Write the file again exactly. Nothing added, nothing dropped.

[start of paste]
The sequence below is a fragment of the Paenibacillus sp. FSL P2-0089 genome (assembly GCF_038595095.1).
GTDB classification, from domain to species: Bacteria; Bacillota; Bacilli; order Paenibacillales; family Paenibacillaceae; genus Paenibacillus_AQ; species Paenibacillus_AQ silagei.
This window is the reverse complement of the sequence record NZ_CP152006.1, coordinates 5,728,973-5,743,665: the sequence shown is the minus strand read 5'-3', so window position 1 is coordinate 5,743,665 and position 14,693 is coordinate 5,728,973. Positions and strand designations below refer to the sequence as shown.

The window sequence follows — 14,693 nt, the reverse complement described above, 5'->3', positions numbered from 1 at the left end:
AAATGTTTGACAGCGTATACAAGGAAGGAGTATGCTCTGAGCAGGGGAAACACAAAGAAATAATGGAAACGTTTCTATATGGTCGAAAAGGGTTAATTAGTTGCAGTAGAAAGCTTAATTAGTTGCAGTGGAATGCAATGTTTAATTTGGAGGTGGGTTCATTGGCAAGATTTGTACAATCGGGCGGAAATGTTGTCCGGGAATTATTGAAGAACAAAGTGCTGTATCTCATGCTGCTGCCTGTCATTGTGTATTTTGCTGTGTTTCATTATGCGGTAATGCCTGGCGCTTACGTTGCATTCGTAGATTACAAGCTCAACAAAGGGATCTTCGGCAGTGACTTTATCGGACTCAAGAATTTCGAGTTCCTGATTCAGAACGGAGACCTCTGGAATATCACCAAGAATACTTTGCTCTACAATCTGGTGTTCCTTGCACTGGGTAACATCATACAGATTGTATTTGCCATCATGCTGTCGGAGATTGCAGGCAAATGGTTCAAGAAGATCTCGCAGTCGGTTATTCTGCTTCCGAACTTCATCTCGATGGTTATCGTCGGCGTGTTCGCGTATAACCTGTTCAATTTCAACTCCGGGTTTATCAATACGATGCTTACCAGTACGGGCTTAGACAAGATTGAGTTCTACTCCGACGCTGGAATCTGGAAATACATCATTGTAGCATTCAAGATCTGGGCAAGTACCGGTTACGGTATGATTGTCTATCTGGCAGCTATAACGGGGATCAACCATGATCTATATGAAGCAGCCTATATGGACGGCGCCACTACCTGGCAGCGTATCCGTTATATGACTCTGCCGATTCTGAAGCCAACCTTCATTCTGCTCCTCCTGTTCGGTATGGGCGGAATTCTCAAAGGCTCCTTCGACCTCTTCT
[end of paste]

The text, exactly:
The sequence below is a fragment of the Paenibacillus sp. FSL P2-0089 genome (assembly GCF_038595095.1).
GTDB classification, from domain to species: Bacteria; Bacillota; Bacilli; order Paenibacillales; family Paenibacillaceae; genus Paenibacillus_AQ; species Paenibacillus_AQ silagei.
This window is the reverse complement of the sequence record NZ_CP152006.1, coordinates 5,728,973-5,743,665: the sequence shown is the minus strand read 5'-3', so window position 1 is coordinate 5,743,665 and position 14,693 is coordinate 5,728,973. Positions and strand designations below refer to the sequence as shown.

The window sequence follows — 14,693 nt, the reverse complement described above, 5'->3', positions numbered from 1 at the left end:
AAATGTTTGACAGCGTATACAAGGAAGGAGTATGCTCTGAGCAGGGGAAACACAAAGAAATAATGGAAACGTTTCTATATGGTCGAAAAGGGTTAATTAGTTGCAGTAGAAAGCTTAATTAGTTGCAGTGGAATGCAATGTTTAATTTGGAGGTGGGTTCATTGGCAAGATTTGTACAATCGGGCGGAAATGTTGTCCGGGAATTATTGAAGAACAAAGTGCTGTATCTCATGCTGCTGCCTGTCATTGTGTATTTTGCTGTGTTTCATTATGCGGTAATGCCTGGCGCTTACGTTGCATTCGTAGATTACAAGCTCAACAAAGGGATCTTCGGCAGTGACTTTATCGGACTCAAGAATTTCGAGTTCCTGATTCAGAACGGAGACCTCTGGAATATCACCAAGAATACTTTGCTCTACAATCTGGTGTTCCTTGCACTGGGTAACATCATACAGATTGTATTTGCCATCATGCTGTCGGAGATTGCAGGCAAATGGTTCAAGAAGATCTCGCAGTCGGTTATTCTGCTTCCGAACTTCATCTCGATGGTTATCGTCGGCGTGTTCGCGTATAACCTGTTCAATTTCAACTCCGGGTTTATCAATACGATGCTTACCAGTACGGGCTTAGACAAGATTGAGTTCTACTCCGACGCTGGAATCTGGAAATACATCATTGTAGCATTCAAGATCTGGGCAAGTACCGGTTACGGTATGATTGTCTATCTGGCAGCTATAACGGGGATCAACCATGATCTATATGAAGCAGCCTATATGGACGGCGCCACTACCTGGCAGCGTATCCGTTATATGACTCTGCCGATTCTGAAGCCAACCTTCATTCTGCTCCTCCTGTTCGGTATGGGCGGAATTCTCAAAGGCTCCTTCGACCTCTTCT